Every love story has, after complications, a moment of completion. The verses in Song of Solomon 6:2-3 give us that moment. The beloved recognizes that she knows where her beloved is. He is in his garden, that place that allows him to find peace, where he relaxes and meditates. Brothers and sisters, the calm comes after the storm. The text at no time suggests that Solomon has gone angry because his wife did not open the door for him. A lot of things might have happened, maybe he did not want to disturb her because she was asleep and decided to leave. Maybe if he got upset, instead of making a scene, he decided to go to his place of peace, to relax and let those thoughts out of his head. The beloved makes a statement, that for many commentators and scholars is the central theme of this love story, “I am my beloved’s, and my beloved is mine”. This must be the thought of everyone that is married. God clearly tells us, in His word, from the beginning that “they shall be one flesh” (Genesis 2:24), Jesus Christ reaffirms it in his defense to the marriage according to Matthew 19, and the Apostle Paul reinforces it (Ephesians 5:31). The woman was created to be the companion of the man, not to be his toy, object, or inferior. We must go side by side, one of the other, complementing each another in our goals to live our lives in Christ, supporting each another in doing everything we must do in order to gain the crown of life and reach heaven, where we can share with all the saints who have obeyed and been faithful to the will of our heavenly Father. A marriage is not complete if God is not in it. Marriage, as a brother once suggested, is not a line between two points. It is a triangle, being the husband and wife two corners, and the third corner, the upper one, is God. The Word of God is our guide in everything, and in that everything, without a doubt, our marriages are included.
Beloved brethren, in order to be rescuers there is a need for a sinister or disaster. God is not a disaster, the apostle John majestically wrote,
“Beloved, let us love one another: for love is of God; and every one that loveth is born of God, and knoweth God. He that loveth not knoweth not God; for God is love” (1 John 4:7-8).
God is love, none of us has the power to rescue Him, because He certainly does not need to be rescued. Those who do need rescue are lovers and their marriages, and for that we must focus on helping them since their commencement, to communicate, to commit, to face together the complications that arise, to comprehend each other, to be comrades of each other, and to complement each other by making the same statement that Solomon’s beloved made, “I am my beloved’s, and my beloved is mine”.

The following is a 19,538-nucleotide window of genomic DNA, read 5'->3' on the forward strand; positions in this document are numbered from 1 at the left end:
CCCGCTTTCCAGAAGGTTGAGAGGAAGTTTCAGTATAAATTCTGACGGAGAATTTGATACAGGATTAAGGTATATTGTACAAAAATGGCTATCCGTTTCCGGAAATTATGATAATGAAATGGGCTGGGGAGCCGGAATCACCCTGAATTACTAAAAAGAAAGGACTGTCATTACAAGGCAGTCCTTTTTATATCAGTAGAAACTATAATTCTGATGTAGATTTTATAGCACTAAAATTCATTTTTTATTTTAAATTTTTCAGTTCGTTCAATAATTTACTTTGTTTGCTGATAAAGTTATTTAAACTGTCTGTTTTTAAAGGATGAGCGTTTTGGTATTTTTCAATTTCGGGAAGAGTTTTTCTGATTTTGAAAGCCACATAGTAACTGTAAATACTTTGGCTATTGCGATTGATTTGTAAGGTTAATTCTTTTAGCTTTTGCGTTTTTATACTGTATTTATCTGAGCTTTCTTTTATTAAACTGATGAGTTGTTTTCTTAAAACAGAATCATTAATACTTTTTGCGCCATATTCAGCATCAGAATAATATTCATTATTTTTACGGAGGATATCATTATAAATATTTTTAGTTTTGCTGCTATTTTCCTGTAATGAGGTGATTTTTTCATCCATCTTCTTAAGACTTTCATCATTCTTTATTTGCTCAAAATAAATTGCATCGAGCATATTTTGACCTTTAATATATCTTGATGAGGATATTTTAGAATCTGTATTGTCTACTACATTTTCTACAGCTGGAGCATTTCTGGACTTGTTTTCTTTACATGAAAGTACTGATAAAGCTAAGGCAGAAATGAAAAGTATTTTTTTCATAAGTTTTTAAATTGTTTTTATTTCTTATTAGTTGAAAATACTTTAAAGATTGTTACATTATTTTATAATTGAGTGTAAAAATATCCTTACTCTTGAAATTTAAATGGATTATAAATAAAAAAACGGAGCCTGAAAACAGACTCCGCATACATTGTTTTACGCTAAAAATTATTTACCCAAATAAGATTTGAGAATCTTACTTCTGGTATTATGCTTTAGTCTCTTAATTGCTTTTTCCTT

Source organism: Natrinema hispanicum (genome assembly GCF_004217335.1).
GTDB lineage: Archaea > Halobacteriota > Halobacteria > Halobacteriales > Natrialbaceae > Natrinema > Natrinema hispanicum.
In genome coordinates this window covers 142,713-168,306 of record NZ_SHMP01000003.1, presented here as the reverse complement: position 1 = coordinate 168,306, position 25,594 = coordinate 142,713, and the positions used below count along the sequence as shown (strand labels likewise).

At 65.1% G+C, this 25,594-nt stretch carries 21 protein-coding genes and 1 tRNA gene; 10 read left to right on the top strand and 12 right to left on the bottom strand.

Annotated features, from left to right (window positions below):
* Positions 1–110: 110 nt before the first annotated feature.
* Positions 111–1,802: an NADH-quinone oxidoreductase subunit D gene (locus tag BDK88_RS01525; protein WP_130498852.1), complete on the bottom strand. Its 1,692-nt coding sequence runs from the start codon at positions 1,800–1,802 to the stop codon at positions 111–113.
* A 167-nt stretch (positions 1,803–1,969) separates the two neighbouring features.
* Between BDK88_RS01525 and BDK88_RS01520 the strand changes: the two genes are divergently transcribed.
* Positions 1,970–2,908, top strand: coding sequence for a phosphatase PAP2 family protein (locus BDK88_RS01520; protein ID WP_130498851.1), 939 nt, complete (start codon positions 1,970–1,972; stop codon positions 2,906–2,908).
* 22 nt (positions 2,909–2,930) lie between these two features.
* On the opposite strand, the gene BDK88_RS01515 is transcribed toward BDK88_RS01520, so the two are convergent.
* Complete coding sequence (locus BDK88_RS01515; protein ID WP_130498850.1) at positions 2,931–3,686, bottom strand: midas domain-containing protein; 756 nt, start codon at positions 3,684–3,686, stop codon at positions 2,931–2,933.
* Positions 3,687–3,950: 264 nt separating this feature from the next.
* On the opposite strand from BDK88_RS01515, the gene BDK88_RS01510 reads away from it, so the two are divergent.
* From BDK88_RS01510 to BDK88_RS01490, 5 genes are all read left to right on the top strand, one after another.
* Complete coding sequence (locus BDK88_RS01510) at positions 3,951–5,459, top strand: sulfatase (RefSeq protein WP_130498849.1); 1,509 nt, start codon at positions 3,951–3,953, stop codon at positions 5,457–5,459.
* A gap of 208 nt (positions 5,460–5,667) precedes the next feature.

Brothers, we can be rescuers to our friends, but most importantly, we must be rescuers to our own marriages. Who will pay attention to our marital counsel if our marriage needs to be rescued? I want to finish, just as I did during the activity, with a brief dynamic I learned from my beloved brother, Keith A. Mosher, Sr.
Let us read the following passage together, substituting the word “Love” (in some versions says “Charity”) with our own name,
“ suffereth long, and is kind; envieth not;
vaunteth not itself, is not puffed up, Doth not behave itself unseemly, seeketh not her own, is not easily provoked, thinketh no evil; Rejoiceth not in iniquity, but rejoiceth in the truth; Beareth all things, believeth all things, hopeth all things, endureth all things” (1 Corinthians 13:4-7).
My dear brother, do you love your wife this way? My dear sister, do you love your husband this way? This is the simplest way God teaches us how to love like Him. Let us begin by loving our spouses in this way, and so we can grow in loving others, and serve God as He has commanded.
It is my prayer and desire that all married couples grow in this way, loving unconditionally, dedicating oneself to each other, protecting each other, enjoying each other. Love is beautiful, God is beautiful. Many commentators agree to say that the last sentence of Song of Solomon 5:1 are words spoken by God to Solomon and his beloved, “eat, O friends; drink, yea, drink abundantly, O beloved.” God has given us a beautiful feast, available only through the disposition of marriage. The world teaches us that engaging in the sexual act can be practiced by anyone, but the love, passion, and beauty of doing it within marriage is a blessing that God gives us.
Dear brother and reader, where is your beloved one? Dear sister and reader, where is your beloved one? Please go and find each other, get together, delight each other, and commence again.
God bless you!
[i] Jackson, Wayne. “Making Sense of the Bible.” ChristianCourier.com. https://www.christiancourier.com/articles/1022-making-sense-of-the-bible